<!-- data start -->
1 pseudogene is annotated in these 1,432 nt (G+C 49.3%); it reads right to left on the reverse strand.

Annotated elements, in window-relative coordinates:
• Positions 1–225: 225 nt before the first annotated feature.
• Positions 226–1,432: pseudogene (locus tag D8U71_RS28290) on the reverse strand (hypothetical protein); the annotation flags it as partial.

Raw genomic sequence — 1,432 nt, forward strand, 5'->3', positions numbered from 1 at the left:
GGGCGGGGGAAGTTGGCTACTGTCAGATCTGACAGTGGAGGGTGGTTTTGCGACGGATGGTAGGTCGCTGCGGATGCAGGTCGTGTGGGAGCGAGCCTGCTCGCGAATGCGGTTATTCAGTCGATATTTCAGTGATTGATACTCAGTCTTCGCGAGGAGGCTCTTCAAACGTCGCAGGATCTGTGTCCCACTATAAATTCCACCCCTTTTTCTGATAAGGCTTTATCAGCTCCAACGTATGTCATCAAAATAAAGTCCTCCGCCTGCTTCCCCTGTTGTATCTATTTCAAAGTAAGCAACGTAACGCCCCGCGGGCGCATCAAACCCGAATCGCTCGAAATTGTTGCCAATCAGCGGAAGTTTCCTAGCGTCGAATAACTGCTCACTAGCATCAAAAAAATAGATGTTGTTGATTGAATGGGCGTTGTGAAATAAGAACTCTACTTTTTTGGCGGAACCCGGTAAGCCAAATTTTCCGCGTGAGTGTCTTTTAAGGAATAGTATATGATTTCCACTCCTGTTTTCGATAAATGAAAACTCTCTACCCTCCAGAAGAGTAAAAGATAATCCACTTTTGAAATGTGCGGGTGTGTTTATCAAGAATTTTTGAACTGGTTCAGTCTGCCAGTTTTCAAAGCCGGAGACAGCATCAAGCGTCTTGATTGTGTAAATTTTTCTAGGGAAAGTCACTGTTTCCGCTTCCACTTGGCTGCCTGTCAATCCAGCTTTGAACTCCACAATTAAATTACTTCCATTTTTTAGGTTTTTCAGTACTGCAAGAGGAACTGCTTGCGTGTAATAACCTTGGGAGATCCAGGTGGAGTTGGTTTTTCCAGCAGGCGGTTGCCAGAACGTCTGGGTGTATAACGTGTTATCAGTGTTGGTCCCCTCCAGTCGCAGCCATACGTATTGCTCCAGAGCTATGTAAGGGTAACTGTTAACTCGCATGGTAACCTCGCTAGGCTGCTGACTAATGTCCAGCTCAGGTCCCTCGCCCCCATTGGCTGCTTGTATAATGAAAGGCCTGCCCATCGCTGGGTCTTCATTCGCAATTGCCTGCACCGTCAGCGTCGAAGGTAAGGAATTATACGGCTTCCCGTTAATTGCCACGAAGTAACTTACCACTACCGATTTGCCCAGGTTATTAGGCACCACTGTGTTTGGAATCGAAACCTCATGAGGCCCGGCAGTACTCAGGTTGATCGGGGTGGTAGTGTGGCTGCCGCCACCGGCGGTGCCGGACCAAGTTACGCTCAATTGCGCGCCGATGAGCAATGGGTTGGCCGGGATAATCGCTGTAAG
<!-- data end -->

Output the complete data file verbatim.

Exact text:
1 pseudogene is annotated in these 1,432 nt (G+C 49.3%); it reads right to left on the reverse strand.

Annotated elements, in window-relative coordinates:
• Positions 1–225: 225 nt before the first annotated feature.
• Positions 226–1,432: pseudogene (locus tag D8U71_RS28290) on the reverse strand (hypothetical protein); the annotation flags it as partial.

Raw genomic sequence — 1,432 nt, forward strand, 5'->3', positions numbered from 1 at the left:
GGGCGGGGGAAGTTGGCTACTGTCAGATCTGACAGTGGAGGGTGGTTTTGCGACGGATGGTAGGTCGCTGCGGATGCAGGTCGTGTGGGAGCGAGCCTGCTCGCGAATGCGGTTATTCAGTCGATATTTCAGTGATTGATACTCAGTCTTCGCGAGGAGGCTCTTCAAACGTCGCAGGATCTGTGTCCCACTATAAATTCCACCCCTTTTTCTGATAAGGCTTTATCAGCTCCAACGTATGTCATCAAAATAAAGTCCTCCGCCTGCTTCCCCTGTTGTATCTATTTCAAAGTAAGCAACGTAACGCCCCGCGGGCGCATCAAACCCGAATCGCTCGAAATTGTTGCCAATCAGCGGAAGTTTCCTAGCGTCGAATAACTGCTCACTAGCATCAAAAAAATAGATGTTGTTGATTGAATGGGCGTTGTGAAATAAGAACTCTACTTTTTTGGCGGAACCCGGTAAGCCAAATTTTCCGCGTGAGTGTCTTTTAAGGAATAGTATATGATTTCCACTCCTGTTTTCGATAAATGAAAACTCTCTACCCTCCAGAAGAGTAAAAGATAATCCACTTTTGAAATGTGCGGGTGTGTTTATCAAGAATTTTTGAACTGGTTCAGTCTGCCAGTTTTCAAAGCCGGAGACAGCATCAAGCGTCTTGATTGTGTAAATTTTTCTAGGGAAAGTCACTGTTTCCGCTTCCACTTGGCTGCCTGTCAATCCAGCTTTGAACTCCACAATTAAATTACTTCCATTTTTTAGGTTTTTCAGTACTGCAAGAGGAACTGCTTGCGTGTAATAACCTTGGGAGATCCAGGTGGAGTTGGTTTTTCCAGCAGGCGGTTGCCAGAACGTCTGGGTGTATAACGTGTTATCAGTGTTGGTCCCCTCCAGTCGCAGCCATACGTATTGCTCCAGAGCTATGTAAGGGTAACTGTTAACTCGCATGGTAACCTCGCTAGGCTGCTGACTAATGTCCAGCTCAGGTCCCTCGCCCCCATTGGCTGCTTGTATAATGAAAGGCCTGCCCATCGCTGGGTCTTCATTCGCAATTGCCTGCACCGTCAGCGTCGAAGGTAAGGAATTATACGGCTTCCCGTTAATTGCCACGAAGTAACTTACCACTACCGATTTGCCCAGGTTATTAGGCACCACTGTGTTTGGAATCGAAACCTCATGAGGCCCGGCAGTACTCAGGTTGATCGGGGTGGTAGTGTGGCTGCCGCCACCGGCGGTGCCGGACCAAGTTACGCTCAATTGCGCGCCGATGAGCAATGGGTTGGCCGGGATAATCGCTGTAAG